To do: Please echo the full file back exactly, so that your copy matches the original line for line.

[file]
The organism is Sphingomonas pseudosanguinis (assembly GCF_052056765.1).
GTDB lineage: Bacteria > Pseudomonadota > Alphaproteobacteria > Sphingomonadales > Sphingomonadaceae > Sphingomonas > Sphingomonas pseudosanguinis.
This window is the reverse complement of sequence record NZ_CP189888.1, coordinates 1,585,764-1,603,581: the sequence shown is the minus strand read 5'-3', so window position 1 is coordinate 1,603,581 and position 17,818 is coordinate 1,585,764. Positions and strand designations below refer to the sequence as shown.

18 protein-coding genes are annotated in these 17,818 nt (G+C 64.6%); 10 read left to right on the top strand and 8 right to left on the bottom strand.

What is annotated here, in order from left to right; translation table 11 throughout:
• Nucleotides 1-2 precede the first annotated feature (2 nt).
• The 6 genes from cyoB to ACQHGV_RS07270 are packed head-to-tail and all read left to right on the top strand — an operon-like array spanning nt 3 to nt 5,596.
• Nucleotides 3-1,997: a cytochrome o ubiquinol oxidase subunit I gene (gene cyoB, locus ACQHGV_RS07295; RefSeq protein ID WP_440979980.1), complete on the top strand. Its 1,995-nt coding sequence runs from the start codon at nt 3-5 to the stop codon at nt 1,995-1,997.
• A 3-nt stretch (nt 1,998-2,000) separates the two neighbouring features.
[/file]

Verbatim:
The organism is Sphingomonas pseudosanguinis (assembly GCF_052056765.1).
GTDB lineage: Bacteria > Pseudomonadota > Alphaproteobacteria > Sphingomonadales > Sphingomonadaceae > Sphingomonas > Sphingomonas pseudosanguinis.
This window is the reverse complement of sequence record NZ_CP189888.1, coordinates 1,585,764-1,603,581: the sequence shown is the minus strand read 5'-3', so window position 1 is coordinate 1,603,581 and position 17,818 is coordinate 1,585,764. Positions and strand designations below refer to the sequence as shown.

18 protein-coding genes are annotated in these 17,818 nt (G+C 64.6%); 10 read left to right on the top strand and 8 right to left on the bottom strand.

What is annotated here, in order from left to right; translation table 11 throughout:
• Nucleotides 1-2 precede the first annotated feature (2 nt).
• The 6 genes from cyoB to ACQHGV_RS07270 are packed head-to-tail and all read left to right on the top strand — an operon-like array spanning nt 3 to nt 5,596.
• Nucleotides 3-1,997: a cytochrome o ubiquinol oxidase subunit I gene (gene cyoB, locus ACQHGV_RS07295; RefSeq protein ID WP_440979980.1), complete on the top strand. Its 1,995-nt coding sequence runs from the start codon at nt 3-5 to the stop codon at nt 1,995-1,997.
• A 3-nt stretch (nt 1,998-2,000) separates the two neighbouring features.